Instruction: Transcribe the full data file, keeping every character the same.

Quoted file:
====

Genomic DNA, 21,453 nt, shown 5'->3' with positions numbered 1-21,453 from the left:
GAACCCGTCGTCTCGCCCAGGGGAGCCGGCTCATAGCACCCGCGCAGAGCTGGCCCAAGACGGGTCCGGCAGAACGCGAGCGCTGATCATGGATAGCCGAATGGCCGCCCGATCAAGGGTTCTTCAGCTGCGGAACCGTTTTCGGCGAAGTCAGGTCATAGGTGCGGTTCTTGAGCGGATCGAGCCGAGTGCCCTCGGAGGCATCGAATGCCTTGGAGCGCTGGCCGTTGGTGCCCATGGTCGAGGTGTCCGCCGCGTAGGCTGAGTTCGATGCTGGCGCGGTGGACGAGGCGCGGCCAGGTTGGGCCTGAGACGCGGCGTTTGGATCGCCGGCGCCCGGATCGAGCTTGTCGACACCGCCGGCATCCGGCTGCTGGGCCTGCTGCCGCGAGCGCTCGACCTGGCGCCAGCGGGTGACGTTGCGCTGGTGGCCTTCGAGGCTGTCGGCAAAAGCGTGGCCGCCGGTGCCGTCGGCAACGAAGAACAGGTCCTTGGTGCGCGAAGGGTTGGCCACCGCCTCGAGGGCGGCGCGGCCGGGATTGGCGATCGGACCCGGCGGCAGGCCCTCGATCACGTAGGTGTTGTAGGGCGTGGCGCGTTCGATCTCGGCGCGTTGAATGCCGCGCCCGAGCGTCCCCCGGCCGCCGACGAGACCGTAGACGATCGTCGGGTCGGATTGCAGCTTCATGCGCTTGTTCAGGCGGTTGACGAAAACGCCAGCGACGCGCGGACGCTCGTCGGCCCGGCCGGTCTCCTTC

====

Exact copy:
Genomic DNA, 21,453 nt, shown 5'->3' with positions numbered 1-21,453 from the left:
GAACCCGTCGTCTCGCCCAGGGGAGCCGGCTCATAGCACCCGCGCAGAGCTGGCCCAAGACGGGTCCGGCAGAACGCGAGCGCTGATCATGGATAGCCGAATGGCCGCCCGATCAAGGGTTCTTCAGCTGCGGAACCGTTTTCGGCGAAGTCAGGTCATAGGTGCGGTTCTTGAGCGGATCGAGCCGAGTGCCCTCGGAGGCATCGAATGCCTTGGAGCGCTGGCCGTTGGTGCCCATGGTCGAGGTGTCCGCCGCGTAGGCTGAGTTCGATGCTGGCGCGGTGGACGAGGCGCGGCCAGGTTGGGCCTGAGACGCGGCGTTTGGATCGCCGGCGCCCGGATCGAGCTTGTCGACACCGCCGGCATCCGGCTGCTGGGCCTGCTGCCGCGAGCGCTCGACCTGGCGCCAGCGGGTGACGTTGCGCTGGTGGCCTTCGAGGCTGTCGGCAAAAGCGTGGCCGCCGGTGCCGTCGGCAACGAAGAACAGGTCCTTGGTGCGCGAAGGGTTGGCCACCGCCTCGAGGGCGGCGCGGCCGGGATTGGCGATCGGACCCGGCGGCAGGCCCTCGATCACGTAGGTGTTGTAGGGCGTGGCGCGTTCGATCTCGGCGCGTTGAATGCCGCGCCCGAGCGTCCCCCGGCCGCCGACGAGACCGTAGACGATCGTCGGGTCGGATTGCAGCTTCATGCGCTTGTTCAGGCGGTTGACGAAAACGCCAGCGACGCGCGGACGCTCGTCGGCCCGGCCGGTCTCCTTC